On Sunday, June 2nd, Pueblo Vista Magnet School was featured on the Bay Friendly Garden Tour. Hosted by the Napa County Resource Conservation District (RCD) for the eighth year in a row, the tour aims to educate the public about how landscape design can minimize resource use.
This past Sunday, over 350 people took part in Napa’s 8th Bay Friendly Garden Tour. Record ticket sales and record total site visits lead to record levels of garden enjoyment and stewardship inspiration.~Napa County RCD Newsletter
At Pueblo Vista, the school garden is a key component of the environmental science and dual immersion program. Whether role playing beekeepers as kindergarteners or conducting a hummingbird habitat analysis of nectar sources in fourth grade, students engage all their senses in this outdoor classroom.
Complete with fruit trees, plentiful berries, and edible annuals, as well as native plants, bird feeders and a pollinator paradise, the Pueblo Vista garden teaches environmental friendly practices at every turn. This garden boasts many Bay Friendly features on a small scale, including a rain catchment system, working compost bins, permeable hardscape, and wildlife habitat, alongside creative and artistic use of materials.
As a learning garden, students were heavily involved in preparing the garden for tour day. For the entire month of May, fifth graders worked in teams to complete specific tasks, such as planting new plants, building structures, weeding, spreading mulch, and designing signs. It was a great way for them to give back to the campus and create memories before they head off to middle school.
Not only did we have a truly authentic reason to work in the garden, but we built community in the process. Fifth-grade students were not the only ones involved in garden tour preparations. We also hosted a beautification day in early May that invited families to spend a Saturday morning working and playing in the garden. A parent who owns a landscaping business offered a few hours of professional labor and five cubic yards of mulch! Four classroom teachers took precious time away from end-of-year tasks like report cards to greet guests who visited our garden. Even the principal made an appearance as a vote of support and gratitude.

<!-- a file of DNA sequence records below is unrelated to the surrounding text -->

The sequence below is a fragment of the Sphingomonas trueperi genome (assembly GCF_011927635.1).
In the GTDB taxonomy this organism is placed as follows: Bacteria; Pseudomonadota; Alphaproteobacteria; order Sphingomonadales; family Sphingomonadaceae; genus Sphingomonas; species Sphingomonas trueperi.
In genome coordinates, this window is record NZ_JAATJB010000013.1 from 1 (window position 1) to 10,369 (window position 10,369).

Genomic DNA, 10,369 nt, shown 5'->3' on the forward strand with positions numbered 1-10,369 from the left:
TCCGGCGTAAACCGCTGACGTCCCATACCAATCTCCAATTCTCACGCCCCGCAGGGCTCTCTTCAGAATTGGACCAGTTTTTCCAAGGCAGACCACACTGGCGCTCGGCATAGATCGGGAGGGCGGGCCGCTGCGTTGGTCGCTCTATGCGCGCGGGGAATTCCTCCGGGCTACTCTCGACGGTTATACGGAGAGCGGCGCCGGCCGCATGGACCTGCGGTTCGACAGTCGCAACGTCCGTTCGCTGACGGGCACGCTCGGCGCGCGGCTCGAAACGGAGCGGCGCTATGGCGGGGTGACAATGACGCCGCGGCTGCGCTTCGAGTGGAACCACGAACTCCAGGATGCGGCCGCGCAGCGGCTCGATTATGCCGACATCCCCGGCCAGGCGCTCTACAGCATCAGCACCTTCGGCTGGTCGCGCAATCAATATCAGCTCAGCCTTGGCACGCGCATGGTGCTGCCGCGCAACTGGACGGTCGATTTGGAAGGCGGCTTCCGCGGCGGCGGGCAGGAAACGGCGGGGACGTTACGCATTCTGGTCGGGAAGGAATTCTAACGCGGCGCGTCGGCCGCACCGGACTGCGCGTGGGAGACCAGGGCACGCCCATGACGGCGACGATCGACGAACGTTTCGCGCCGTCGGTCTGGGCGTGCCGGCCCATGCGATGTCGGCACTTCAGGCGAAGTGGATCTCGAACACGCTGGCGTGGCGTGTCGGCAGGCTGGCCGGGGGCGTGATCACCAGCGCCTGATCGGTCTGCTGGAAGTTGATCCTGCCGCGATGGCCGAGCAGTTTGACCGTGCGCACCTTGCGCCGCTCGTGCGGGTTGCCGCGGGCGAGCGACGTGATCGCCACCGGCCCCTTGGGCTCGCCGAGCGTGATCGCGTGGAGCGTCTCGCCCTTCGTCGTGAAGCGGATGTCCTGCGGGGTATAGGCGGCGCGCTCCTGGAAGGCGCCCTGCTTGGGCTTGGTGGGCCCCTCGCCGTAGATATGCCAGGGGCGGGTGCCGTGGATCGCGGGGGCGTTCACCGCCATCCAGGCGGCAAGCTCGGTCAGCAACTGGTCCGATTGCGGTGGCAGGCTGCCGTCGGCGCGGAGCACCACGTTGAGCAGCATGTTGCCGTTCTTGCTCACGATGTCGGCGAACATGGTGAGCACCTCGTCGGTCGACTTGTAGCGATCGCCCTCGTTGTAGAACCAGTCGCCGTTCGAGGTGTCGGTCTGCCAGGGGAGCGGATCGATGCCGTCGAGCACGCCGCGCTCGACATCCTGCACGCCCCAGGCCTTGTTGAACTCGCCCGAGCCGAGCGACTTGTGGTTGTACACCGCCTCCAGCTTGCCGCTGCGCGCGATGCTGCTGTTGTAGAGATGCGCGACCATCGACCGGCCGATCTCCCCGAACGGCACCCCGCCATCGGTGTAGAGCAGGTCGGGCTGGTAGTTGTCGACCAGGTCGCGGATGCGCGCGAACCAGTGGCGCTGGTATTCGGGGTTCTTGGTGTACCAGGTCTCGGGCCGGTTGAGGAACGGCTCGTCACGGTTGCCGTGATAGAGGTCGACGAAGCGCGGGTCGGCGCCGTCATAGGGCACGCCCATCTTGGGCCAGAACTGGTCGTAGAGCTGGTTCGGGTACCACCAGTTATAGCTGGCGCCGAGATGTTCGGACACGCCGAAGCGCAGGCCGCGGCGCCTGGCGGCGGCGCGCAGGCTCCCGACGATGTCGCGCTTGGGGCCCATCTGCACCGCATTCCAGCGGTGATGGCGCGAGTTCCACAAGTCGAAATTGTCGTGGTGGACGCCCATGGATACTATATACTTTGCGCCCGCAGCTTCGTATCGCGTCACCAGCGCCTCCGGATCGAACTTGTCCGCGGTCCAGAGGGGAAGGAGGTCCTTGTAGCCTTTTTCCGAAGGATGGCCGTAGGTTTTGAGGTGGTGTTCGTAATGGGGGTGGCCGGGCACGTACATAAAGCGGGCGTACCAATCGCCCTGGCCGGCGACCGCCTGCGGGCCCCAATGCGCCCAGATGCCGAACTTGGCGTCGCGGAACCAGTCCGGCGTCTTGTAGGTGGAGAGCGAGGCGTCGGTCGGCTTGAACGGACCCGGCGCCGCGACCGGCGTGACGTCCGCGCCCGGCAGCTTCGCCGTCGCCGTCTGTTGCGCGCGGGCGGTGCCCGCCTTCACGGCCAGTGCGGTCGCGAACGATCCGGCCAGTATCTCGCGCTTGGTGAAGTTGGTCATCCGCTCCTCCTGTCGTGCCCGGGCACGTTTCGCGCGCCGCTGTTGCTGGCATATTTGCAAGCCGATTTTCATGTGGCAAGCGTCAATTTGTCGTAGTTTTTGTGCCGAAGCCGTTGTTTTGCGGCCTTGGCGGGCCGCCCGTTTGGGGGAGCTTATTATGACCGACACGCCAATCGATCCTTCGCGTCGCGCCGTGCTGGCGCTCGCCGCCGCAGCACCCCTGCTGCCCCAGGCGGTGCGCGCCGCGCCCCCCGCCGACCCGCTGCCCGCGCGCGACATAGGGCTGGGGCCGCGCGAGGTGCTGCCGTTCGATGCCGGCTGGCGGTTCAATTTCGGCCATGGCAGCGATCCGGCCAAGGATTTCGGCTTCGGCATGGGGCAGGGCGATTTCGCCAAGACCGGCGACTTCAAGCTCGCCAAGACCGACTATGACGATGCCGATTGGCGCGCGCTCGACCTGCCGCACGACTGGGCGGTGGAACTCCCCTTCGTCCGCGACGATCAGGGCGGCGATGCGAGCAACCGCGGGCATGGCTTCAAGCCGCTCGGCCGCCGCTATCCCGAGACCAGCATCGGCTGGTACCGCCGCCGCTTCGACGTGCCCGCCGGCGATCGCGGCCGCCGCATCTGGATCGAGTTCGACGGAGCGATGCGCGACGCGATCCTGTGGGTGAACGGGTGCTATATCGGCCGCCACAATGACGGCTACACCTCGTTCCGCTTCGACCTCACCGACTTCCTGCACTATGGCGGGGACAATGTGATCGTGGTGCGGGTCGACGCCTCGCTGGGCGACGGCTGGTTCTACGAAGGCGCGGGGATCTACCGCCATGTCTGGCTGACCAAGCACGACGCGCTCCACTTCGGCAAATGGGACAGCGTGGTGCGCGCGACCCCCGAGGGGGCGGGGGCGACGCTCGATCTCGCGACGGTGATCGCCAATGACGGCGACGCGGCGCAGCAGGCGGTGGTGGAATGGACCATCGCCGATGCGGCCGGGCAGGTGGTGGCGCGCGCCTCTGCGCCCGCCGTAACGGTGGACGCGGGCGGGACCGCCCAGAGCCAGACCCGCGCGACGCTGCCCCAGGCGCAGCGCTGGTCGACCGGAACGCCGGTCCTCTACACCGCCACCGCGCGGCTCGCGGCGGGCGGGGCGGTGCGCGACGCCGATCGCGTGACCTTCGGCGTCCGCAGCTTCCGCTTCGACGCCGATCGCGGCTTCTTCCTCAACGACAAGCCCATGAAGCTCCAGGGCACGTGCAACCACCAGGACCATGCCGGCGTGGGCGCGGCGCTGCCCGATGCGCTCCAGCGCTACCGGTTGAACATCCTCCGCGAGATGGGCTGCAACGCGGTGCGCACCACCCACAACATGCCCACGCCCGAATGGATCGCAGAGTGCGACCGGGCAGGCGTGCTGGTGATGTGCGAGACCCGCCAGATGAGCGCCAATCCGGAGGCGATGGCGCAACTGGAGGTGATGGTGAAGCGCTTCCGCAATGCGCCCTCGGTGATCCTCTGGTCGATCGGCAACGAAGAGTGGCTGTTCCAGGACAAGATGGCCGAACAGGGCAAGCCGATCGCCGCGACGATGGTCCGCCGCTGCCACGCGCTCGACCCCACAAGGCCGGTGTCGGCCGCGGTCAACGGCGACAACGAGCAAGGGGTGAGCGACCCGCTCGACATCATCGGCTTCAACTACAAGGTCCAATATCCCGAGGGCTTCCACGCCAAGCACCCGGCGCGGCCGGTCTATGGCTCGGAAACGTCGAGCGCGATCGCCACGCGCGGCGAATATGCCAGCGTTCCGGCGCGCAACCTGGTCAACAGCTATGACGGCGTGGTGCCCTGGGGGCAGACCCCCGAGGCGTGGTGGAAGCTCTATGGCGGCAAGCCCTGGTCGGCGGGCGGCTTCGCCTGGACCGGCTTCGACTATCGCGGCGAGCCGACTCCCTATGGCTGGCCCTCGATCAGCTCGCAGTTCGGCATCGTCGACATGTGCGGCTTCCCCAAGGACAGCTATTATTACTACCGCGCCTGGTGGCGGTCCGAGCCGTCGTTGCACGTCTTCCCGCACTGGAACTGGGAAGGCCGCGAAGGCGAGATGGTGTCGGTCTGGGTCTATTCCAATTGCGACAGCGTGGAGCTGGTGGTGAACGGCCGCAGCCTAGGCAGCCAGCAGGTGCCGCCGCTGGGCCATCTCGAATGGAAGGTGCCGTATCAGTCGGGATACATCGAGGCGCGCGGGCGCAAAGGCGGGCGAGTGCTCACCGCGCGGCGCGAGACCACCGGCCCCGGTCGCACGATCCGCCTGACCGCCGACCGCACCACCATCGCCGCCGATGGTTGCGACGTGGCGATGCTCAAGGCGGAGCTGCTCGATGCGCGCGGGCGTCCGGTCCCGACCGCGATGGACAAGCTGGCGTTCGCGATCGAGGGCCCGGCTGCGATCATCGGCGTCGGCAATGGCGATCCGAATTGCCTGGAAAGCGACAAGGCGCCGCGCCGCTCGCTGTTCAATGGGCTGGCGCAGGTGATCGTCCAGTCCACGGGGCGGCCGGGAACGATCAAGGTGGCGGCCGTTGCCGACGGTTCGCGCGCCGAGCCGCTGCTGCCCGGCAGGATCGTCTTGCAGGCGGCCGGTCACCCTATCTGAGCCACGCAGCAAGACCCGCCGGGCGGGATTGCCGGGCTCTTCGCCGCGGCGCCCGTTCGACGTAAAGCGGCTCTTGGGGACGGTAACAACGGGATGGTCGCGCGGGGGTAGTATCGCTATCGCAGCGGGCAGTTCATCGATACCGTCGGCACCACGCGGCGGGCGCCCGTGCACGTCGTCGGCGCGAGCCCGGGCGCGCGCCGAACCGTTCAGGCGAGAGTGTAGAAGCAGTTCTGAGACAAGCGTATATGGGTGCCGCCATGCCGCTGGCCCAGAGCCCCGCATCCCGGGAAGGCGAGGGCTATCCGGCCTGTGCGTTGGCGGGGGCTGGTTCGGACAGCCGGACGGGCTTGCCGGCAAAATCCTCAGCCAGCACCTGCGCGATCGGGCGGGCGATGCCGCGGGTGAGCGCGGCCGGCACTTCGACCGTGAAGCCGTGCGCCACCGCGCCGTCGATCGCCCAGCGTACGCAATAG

Showcasing a school garden is a great way to garner support for a program that might otherwise suffer from institutional neglect. Few school districts have policies that endorse a set amount of instructional time allocated for garden-based learning and even fewer have a line item in the budget to support school garden materials or staff. Typically, school gardens rank below science or nutrition in the curriculum, which already take a back seat to reading and math instruction. However, parents are often attracted to a school with a garden that enhances academic outcomes, while also beautifying the campus and building positive school culture.
Participating in a public garden tour is a fantastic way to spread the word about a school garden, especially if it also educates the community about sound environmental practice.